Both Ava and Janine are Black women, but they don’t fit into the stereotypical roles often given to Black female characters, such as mammies or matriarchs, Coleman said. They’re human, with both flaws and strengths. In fact, this episode is one of the first where viewers see a different, softer side to Ava.

The episode also centers Black girlhood, Coleman said: “We see Black girls being free, being joyful, being happy in the school building and with one another and more importantly, with the leader.”

Too often, TV shows portray Black girls as older as they are, Coleman said, and that has real-world consequences. In schools, Black girls are subject to disproportionately severe discipline, research shows. One study found that adults see Black girls as less innocent, more independent, and less in need of nurturing and protection than their white peers.

Not so in “Abbott Elementary.” In one scene, Janine tells the girls to take a break while she talks to Ava, “shielding the young girls from any disagreement that they may have, which shows that these Black girls are worthy of care and concern and protection,” Coleman said.

Finally, Coleman said, the show depicts a strong community within the school, which includes Mr. Johnson, the eccentric but beloved janitor.

In the show, “the teachers’ lounge [serves] as a democratized space of power—the power hierarchy is challenged, with the principal, Mr. Johnson, [and] all the teachers participating,” she said.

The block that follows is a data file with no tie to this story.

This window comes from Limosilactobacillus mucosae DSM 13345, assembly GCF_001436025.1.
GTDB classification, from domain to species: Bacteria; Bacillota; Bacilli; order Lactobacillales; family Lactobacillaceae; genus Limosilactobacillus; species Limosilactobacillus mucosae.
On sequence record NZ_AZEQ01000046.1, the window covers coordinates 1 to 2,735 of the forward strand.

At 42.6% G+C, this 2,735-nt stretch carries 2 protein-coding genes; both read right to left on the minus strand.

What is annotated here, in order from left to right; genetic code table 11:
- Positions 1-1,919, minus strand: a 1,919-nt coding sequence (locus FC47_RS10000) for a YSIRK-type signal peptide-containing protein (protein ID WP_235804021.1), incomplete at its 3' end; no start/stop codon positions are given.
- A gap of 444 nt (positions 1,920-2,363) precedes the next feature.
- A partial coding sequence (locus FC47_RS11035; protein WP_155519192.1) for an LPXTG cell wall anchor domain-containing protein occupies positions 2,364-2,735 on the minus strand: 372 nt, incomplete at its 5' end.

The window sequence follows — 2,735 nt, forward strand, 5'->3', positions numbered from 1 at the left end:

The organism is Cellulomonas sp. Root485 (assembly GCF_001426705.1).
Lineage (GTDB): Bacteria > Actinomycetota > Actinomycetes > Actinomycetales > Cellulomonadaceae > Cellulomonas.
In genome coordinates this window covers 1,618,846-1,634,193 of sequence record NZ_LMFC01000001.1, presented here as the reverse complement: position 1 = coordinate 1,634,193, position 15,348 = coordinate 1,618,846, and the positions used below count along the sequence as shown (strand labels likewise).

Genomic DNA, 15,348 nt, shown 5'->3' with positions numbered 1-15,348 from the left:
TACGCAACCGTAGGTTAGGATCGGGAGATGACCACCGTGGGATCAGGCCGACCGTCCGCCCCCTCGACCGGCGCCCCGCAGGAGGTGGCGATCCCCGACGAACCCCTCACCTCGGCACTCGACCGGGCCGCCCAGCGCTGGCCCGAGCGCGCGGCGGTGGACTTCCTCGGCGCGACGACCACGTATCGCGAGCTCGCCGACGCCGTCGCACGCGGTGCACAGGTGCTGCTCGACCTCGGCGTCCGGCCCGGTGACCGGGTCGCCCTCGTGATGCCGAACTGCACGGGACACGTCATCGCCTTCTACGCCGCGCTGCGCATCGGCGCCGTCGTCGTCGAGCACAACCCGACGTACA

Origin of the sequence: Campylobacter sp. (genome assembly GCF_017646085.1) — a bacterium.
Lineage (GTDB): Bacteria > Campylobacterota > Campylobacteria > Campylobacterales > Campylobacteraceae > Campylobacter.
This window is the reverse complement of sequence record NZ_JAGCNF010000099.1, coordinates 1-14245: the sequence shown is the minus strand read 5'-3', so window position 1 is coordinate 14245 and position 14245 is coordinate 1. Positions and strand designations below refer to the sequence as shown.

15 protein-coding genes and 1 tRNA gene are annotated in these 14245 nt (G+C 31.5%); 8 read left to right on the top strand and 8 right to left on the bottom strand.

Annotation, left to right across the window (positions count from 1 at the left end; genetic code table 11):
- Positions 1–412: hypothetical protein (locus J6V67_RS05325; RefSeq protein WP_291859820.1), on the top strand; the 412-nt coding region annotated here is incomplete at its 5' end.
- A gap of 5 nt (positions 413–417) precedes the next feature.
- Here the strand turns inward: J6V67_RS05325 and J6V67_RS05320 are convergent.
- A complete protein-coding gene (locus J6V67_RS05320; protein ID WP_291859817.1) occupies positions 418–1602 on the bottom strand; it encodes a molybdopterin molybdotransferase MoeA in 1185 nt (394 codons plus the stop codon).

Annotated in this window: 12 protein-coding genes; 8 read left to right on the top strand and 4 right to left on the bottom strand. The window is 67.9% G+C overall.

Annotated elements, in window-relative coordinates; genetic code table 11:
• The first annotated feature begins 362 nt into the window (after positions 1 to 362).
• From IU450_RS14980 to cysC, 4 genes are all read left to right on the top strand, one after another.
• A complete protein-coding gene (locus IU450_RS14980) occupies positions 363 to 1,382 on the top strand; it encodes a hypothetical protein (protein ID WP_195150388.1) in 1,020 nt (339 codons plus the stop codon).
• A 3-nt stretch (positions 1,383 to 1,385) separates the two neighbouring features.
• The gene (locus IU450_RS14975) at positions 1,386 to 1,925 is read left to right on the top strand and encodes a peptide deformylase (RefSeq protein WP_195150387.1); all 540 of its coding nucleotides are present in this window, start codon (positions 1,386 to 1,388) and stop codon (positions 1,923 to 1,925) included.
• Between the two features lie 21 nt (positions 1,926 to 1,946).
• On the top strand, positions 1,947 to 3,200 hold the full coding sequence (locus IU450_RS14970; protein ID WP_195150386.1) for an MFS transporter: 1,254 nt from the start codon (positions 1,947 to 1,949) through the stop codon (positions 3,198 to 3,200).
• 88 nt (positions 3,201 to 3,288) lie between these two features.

Devin Evans, a high school English teacher in Chicago, said he appreciates the relationship between Mr. Johnson and Gregory, as the two Black men on the show—Mr. Johnson is often giving advice to Gregory. When Evans was first starting off as a teacher, he struck up a similar relationship with an older custodian.

“We see [janitors] as lower-class or not paid well, but they’re so integral in giving wisdom and advice to students and also people like me,” he said.

What the popularity of the show means for education

The educators on the panel said they’re hopeful that the popularity of the show will influence how people who don’t work in school buildings think about education. And in a world where prospective teachers are inundated with negative messages about the profession, it might also serve as a bright spot.

“I think this TV series is a great recruitment tool,” Evans said. “You show the realities of the profession, but also the euphoric moments that take place, too.”

He pointed to an episode where a young student was having trouble reading but had a breakthrough. “That’s why I’m in the profession—seeing those students get that light-bulb moments.”

Brunson told Education Week in her interview last year that she hopes viewers will be moved to support schools and teachers in any way they can. Educators are hoping for that, too.

Teaching “is very tough work,” Evans said. “This TV show is, yes, making it funny. I think you need humor. … I like the fact that we can laugh with our issues. At the same time, I hope those that are watching can be able to get that push they need to really advocate for the school we want to see.”

“Obviously, the show is for us as educators—we enjoy it,” Chávez said. “But I think it also helps bring in all these other perspectives. I’m hoping policymakers are turning it on, trying to de-stress, and they’re like, ‘Oh, yeah, you know what? Public education is pretty wild out there. Maybe we should do something about it.’ That is my hope.”